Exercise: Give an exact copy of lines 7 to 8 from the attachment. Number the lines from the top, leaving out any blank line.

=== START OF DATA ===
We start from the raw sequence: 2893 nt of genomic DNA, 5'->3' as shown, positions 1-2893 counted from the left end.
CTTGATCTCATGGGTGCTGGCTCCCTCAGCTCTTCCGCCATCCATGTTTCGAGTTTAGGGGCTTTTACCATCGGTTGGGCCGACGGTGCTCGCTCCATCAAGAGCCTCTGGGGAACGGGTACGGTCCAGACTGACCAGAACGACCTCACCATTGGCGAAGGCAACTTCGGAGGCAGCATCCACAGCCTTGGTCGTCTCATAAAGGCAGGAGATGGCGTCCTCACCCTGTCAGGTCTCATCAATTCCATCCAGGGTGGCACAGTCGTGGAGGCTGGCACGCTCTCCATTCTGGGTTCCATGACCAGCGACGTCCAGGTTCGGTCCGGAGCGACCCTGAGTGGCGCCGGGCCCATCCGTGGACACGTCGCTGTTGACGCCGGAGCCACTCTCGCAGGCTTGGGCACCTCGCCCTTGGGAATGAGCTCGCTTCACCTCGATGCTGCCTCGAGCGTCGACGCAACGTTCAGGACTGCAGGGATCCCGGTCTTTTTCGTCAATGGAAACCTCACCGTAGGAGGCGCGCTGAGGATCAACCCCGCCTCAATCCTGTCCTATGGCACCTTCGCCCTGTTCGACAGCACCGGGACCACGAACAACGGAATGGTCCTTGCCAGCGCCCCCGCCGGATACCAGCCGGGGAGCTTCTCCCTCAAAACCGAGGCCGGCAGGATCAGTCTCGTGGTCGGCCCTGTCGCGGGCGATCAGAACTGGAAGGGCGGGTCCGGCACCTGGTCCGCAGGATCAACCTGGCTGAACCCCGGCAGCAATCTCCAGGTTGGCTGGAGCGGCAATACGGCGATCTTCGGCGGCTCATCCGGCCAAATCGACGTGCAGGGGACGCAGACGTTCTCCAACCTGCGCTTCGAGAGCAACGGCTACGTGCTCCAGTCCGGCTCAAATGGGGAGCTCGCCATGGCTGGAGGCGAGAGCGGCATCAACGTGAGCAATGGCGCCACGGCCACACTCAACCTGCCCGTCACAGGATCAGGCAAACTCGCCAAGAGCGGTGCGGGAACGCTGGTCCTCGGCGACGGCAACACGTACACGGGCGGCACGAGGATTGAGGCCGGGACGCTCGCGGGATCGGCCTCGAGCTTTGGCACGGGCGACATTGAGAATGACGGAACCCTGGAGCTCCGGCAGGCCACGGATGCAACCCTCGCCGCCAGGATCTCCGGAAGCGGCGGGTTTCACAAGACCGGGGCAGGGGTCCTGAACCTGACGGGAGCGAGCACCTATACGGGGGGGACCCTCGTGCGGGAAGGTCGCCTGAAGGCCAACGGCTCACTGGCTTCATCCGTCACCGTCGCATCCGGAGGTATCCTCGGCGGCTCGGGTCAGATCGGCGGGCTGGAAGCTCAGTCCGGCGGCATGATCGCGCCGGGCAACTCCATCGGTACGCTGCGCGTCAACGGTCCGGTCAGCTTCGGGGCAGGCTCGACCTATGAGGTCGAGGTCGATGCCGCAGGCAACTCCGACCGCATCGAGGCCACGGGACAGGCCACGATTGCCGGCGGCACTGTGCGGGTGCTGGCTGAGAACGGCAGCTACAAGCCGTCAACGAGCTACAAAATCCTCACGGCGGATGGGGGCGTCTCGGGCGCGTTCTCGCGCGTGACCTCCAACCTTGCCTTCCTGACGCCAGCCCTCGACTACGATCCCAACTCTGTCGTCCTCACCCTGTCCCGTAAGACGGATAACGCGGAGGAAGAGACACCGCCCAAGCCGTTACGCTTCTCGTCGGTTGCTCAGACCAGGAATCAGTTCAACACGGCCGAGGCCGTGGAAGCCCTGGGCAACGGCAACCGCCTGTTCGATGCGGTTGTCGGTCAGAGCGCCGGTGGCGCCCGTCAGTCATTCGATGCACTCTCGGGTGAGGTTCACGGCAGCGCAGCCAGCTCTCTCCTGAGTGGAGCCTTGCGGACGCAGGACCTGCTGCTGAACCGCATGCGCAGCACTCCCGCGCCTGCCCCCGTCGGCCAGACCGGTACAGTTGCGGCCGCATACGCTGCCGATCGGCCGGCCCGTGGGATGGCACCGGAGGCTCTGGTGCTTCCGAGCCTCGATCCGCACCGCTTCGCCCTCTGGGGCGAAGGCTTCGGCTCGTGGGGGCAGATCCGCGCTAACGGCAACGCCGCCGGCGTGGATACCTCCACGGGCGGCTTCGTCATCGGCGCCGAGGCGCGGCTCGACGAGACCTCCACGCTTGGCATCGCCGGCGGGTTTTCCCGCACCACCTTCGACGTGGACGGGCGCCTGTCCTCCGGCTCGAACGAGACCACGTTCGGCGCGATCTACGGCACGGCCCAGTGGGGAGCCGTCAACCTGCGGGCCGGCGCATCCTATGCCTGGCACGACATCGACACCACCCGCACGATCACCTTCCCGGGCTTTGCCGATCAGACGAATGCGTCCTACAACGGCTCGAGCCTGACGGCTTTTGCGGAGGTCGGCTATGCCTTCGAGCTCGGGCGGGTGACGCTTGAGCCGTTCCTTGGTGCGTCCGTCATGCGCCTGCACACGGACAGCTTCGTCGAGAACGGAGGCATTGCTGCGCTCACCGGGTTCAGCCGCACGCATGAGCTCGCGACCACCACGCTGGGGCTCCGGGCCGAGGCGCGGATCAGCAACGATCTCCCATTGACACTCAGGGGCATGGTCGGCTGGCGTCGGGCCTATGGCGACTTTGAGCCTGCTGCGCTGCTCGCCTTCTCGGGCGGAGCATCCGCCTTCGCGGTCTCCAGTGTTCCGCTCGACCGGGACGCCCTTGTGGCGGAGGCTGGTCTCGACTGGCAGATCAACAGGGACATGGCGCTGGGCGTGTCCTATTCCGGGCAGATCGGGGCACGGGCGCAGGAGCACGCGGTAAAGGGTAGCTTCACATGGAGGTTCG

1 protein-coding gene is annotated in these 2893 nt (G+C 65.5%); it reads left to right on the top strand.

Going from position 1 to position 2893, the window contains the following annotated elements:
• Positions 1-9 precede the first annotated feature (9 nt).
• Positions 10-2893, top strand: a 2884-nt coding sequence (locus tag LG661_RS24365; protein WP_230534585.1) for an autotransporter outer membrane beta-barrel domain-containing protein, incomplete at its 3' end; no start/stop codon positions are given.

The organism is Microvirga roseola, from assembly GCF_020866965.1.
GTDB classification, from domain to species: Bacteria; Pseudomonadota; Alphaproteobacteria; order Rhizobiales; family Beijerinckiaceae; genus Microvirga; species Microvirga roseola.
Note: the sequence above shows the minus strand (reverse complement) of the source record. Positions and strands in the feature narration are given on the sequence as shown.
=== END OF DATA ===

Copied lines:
The organism is Microvirga roseola, from assembly GCF_020866965.1.
GTDB classification, from domain to species: Bacteria; Pseudomonadota; Alphaproteobacteria; order Rhizobiales; family Beijerinckiaceae; genus Microvirga; species Microvirga roseola.